Situated on the banks for the Leeds Liverpool canal is the village of Crooke. This painting by David Barrow features the canal with Crooke Hall Inn nestled close to a foot bridge.
This artwork of a summers day on the canal could easily be enjoyed today, Crooke has it’s own marina with barges and pleasure craft chugging in and out throughout the year.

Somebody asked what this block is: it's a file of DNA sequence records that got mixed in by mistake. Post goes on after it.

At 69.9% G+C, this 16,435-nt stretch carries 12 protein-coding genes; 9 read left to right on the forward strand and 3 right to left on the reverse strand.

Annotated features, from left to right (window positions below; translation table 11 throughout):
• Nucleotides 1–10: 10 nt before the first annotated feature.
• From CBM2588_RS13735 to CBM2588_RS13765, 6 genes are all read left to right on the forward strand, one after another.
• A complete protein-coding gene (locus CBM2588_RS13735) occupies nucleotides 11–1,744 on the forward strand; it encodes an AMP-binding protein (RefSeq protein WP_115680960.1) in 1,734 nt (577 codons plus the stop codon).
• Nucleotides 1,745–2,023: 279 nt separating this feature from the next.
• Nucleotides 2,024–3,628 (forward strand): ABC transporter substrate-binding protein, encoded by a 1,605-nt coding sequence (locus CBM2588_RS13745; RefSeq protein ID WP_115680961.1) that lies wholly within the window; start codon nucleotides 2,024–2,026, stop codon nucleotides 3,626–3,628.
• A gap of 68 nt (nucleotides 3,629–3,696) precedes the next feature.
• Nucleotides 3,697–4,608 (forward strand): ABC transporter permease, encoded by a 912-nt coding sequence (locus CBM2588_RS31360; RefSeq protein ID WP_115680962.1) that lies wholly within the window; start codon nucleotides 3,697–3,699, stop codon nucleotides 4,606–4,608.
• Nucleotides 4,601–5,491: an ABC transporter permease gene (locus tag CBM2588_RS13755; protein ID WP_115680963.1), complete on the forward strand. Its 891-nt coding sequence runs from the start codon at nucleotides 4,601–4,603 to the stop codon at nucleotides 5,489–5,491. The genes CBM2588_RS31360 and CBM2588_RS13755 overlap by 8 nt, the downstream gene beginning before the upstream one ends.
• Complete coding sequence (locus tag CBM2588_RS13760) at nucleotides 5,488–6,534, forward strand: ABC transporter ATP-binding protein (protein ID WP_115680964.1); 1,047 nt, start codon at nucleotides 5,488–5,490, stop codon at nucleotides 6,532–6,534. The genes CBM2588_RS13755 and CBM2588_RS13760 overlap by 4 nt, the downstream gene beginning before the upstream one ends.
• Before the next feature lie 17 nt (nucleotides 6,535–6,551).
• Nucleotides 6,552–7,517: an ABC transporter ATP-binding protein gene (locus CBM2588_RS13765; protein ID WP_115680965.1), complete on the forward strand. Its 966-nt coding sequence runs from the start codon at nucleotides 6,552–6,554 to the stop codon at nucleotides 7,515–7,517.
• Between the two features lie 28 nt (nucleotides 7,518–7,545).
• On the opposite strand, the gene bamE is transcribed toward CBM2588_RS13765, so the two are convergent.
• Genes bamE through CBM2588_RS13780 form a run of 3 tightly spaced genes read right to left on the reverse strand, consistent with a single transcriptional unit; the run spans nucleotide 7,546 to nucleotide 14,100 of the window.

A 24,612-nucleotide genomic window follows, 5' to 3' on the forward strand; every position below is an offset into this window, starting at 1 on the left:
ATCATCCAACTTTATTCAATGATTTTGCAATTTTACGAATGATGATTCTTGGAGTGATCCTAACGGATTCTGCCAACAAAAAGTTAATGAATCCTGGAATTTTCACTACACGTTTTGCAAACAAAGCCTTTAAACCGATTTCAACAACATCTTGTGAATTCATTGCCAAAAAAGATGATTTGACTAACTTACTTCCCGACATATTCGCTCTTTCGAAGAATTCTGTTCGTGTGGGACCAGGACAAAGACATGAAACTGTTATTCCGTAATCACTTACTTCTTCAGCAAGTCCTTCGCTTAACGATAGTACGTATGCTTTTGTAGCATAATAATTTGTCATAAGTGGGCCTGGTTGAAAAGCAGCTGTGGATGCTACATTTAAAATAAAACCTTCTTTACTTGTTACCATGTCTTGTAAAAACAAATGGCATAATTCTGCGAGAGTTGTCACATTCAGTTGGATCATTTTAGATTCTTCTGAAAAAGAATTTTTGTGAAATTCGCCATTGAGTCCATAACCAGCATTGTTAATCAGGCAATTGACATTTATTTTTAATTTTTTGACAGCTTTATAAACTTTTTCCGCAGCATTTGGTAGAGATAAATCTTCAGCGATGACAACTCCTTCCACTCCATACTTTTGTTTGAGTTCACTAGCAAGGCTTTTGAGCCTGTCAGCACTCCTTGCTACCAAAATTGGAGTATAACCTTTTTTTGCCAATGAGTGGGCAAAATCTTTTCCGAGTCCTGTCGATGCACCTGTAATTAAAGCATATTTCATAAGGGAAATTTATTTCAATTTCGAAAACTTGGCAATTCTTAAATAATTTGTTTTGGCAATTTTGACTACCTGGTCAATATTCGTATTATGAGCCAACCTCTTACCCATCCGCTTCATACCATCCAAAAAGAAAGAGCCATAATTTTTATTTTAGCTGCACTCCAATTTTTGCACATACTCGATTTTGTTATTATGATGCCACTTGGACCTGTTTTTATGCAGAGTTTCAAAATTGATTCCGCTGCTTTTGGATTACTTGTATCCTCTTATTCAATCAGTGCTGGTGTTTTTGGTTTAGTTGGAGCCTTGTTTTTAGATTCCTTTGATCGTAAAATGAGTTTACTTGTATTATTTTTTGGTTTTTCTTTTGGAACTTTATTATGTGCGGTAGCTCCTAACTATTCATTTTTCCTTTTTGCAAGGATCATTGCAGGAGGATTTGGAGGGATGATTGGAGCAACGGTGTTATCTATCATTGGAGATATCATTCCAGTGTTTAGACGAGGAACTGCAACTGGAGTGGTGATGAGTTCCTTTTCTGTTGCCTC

It’s said that the name Crooke comes from an old Viking or Norse word ‘krókr’ which means bend or hook. If you look at a map of Crooke you can see a hook or sharp bend in the flow of the River Douglas that runs close to the village.
The Crooke Hall Inn takes it name in part from the original Crooke Hall built in 1608 by Peter Catterall. It stood for almost 330 years until eventually due to subsidence that put the first floor underwater it was demolished. To read more about Crooke Hall Village click here